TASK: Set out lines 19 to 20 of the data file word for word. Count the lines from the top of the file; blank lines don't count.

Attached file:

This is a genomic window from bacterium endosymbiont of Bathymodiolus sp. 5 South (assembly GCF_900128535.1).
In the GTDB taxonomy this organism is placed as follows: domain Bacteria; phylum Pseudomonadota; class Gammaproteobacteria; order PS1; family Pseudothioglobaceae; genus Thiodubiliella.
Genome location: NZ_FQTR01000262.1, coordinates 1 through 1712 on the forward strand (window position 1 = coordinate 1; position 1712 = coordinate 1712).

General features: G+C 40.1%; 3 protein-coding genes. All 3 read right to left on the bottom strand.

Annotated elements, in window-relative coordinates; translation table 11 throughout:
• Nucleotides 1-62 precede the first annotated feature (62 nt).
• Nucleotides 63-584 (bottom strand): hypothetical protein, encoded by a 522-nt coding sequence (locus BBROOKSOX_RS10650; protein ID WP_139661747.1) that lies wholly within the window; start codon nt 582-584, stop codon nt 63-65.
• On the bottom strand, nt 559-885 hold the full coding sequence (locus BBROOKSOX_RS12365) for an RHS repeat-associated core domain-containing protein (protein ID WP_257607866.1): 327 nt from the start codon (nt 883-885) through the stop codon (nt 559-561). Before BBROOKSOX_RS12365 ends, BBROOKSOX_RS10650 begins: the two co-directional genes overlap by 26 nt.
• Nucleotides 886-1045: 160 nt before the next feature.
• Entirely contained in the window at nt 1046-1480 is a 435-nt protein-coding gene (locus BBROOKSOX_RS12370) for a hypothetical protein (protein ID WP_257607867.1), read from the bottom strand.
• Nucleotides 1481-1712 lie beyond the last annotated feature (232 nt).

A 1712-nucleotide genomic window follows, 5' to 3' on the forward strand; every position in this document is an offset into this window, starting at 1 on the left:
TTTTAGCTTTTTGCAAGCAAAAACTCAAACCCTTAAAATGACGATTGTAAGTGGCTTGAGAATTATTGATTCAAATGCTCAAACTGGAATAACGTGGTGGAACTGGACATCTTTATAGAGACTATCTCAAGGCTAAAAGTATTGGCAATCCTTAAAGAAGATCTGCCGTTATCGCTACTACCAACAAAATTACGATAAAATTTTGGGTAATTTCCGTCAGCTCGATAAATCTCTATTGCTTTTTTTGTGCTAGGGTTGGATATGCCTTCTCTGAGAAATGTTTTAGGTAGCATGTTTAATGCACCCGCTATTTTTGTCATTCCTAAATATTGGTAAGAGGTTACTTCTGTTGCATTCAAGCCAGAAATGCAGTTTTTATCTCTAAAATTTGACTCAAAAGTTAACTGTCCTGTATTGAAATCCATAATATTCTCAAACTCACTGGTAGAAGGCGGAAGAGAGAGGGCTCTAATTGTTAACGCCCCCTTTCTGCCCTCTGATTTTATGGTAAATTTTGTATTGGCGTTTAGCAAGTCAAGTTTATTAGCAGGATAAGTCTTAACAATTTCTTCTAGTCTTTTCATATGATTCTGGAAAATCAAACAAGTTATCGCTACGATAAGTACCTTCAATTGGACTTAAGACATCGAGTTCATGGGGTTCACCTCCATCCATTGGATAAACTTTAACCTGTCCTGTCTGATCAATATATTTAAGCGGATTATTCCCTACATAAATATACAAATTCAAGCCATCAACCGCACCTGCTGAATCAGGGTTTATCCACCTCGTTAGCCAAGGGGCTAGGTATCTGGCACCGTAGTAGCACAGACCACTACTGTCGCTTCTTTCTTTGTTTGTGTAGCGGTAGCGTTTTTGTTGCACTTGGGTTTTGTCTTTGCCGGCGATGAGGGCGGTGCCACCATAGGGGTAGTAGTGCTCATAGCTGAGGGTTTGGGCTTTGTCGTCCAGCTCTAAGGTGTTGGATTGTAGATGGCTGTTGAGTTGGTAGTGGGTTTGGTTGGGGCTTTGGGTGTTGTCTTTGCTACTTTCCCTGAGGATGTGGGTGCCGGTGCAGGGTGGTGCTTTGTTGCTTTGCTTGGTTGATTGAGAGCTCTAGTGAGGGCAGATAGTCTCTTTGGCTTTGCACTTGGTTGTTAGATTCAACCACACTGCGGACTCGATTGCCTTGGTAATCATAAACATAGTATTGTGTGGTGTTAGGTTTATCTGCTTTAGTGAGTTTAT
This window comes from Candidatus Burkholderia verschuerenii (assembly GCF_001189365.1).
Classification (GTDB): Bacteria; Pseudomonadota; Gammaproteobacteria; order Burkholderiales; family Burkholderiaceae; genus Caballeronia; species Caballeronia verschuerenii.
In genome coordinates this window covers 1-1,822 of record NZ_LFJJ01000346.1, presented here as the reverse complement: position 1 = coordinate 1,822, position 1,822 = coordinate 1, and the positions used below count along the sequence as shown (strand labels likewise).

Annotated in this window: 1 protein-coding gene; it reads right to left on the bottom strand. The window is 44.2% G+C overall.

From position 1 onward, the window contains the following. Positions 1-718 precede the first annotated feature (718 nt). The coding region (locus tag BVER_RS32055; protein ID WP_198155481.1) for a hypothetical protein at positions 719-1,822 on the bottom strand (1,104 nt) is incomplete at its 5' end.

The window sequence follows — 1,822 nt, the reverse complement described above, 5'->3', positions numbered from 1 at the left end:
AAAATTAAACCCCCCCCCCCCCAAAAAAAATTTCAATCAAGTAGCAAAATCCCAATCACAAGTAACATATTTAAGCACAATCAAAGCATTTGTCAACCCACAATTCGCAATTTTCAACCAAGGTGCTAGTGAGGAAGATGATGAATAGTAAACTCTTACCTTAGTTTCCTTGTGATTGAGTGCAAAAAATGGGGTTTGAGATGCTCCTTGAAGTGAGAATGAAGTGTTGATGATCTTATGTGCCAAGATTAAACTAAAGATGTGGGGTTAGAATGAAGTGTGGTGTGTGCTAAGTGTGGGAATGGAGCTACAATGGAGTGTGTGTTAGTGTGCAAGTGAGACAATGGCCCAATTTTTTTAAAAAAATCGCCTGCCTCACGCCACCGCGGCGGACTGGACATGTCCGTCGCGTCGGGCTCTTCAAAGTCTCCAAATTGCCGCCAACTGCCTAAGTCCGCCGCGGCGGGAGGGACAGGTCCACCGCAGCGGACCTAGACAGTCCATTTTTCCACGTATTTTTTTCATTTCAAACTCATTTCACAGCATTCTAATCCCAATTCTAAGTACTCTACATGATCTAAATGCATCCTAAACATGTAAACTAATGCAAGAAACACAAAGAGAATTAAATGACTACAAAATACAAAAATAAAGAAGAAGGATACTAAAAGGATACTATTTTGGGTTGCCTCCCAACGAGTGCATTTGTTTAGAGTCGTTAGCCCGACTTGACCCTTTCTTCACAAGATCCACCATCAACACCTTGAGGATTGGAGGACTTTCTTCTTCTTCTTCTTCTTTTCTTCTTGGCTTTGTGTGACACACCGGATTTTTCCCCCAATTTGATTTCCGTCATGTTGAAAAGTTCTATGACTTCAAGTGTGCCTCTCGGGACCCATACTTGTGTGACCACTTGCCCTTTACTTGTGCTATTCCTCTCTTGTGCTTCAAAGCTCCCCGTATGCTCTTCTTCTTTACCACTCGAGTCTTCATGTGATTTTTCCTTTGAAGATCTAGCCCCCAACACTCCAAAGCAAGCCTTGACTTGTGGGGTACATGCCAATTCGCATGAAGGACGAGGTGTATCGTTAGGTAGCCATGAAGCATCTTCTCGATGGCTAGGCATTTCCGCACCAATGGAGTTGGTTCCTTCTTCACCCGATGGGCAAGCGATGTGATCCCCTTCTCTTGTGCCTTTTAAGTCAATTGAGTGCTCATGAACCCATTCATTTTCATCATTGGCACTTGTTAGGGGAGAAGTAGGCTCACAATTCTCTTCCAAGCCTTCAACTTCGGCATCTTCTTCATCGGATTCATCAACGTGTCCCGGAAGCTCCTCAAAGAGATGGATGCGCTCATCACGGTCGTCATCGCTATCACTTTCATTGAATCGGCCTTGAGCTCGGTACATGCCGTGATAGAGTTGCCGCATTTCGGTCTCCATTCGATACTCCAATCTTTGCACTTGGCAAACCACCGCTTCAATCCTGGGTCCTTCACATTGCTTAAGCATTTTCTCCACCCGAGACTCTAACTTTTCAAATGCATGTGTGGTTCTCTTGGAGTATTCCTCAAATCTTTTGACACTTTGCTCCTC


The window sequence follows — 1,822 nt, the reverse complement described above, 5'->3', positions numbered from 1 at the left end:
AAAATTAAACCCCCCCCCCCCCAAAAAAAATTTCAATCAAGTAGCAAAATCCCAATCACAAGTAACATATTTAAGCACAATCAAAGCATTTGTCAACCCACAATTCGCAATTTTCAACCAAGGTGCTAGTGAGGAAGATGATGAATAGTAAACTCTTACCTTAGTTTCCTTGTGATTGAGTGCAAAAAATGGGGTTTGAGATGCTCCTTGAAGTGAGAATGAAGTGTTGATGATCTTATGTGCCAAGATTAAACTAAAGATGTGGGGTTAGAATGAAGTGTGGTGTGTGCTAAGTGTGGGAATGGAGCTACAATGGAGTGTGTGTTAGTGTGCAAGTGAGACAATGGCCCAATTTTTTTAAAAAAATCGCCTGCCTCACGCCACCGCGGCGGACTGGACATGTCCGTCGCGTCGGGCTCTTCAAAGTCTCCAAATTGCCGCCAACTGCCTAAGTCCGCCGCGGCGGGAGGGACAGGTCCACCGCAGCGGACCTAGACAGTCCATTTTTCCACGTATTTTTTTCATTTCAAACTCATTTCACAGCATTCTAATCCCAATTCTAAGTACTCTACATGATCTAAATGCATCCTAAACATGTAAACTAATGCAAGAAACACAAAGAGAATTAAATGACTACAAAATACAAAAATAAAGAAGAAGGATACTAAAAGGATACTATTTTGGGTTGCCTCCCAACGAGTGCATTTGTTTAGAGTCGTTAGCCCGACTTGACCCTTTCTTCACAAGATCCACCATCAACACCTTGAGGATTGGAGGACTTTCTTCTTCTTCTTCTTCTTTTCTTCTTGGCTTTGTGTGACACACCGGATTTTTCCCCCAATTTGATTTCCGTCATGTTGAAAAGTTCTATGACTTCAAGTGTGCCTCTCGGGACCCATACTTGTGTGACCACTTGCCCTTTACTTGTGCTATTCCTCTCTTGTGCTTCAAAGCTCCCCGTATGCTCTTCTTCTTTACCACTCGAGTCTTCATGTGATTTTTCCTTTGAAGATCTAGCCCCCAACACTCCAAAGCAAGCCTTGACTTGTGGGGTACATGCCAATTCGCATGAAGGACGAGGTGTATCGTTAGGTAGCCATGAAGCATCTTCTCGATGGCTAGGCATTTCCGCACCAATGGAGTTGGTTCCTTCTTCACCCGATGGGCAAGCGATGTGATCCCCTTCTCTTGTGCCTTTTAAGTCAATTGAGTGCTCATGAACCCATTCATTTTCATCATTGGCACTTGTTAGGGGAGAAGTAGGCTCACAATTCTCTTCCAAGCCTTCAACTTCGGCATCTTCTTCATCGGATTCATCAACGTGTCCCGGAAGCTCCTCAAAGAGATGGATGCGCTCATCACGGTCGTCATCGCTATCACTTTCATTGAATCGGCCTTGAGCTCGGTACATGCCGTGATAGAGTTGCCGCATTTCGGTCTCCATTCGATACTCCAATCTTTGCACTTGGCAAACCACCGCTTCAATCCTGGGTCCTTCACATTGCTTAAGCATTTTCTCCACCCGAGACTCTAACTTTTCAAATGCATGTGTGGTTCTCTTGGAGTATTCCTCAAATCTTTTGACACTTTGCTCCTC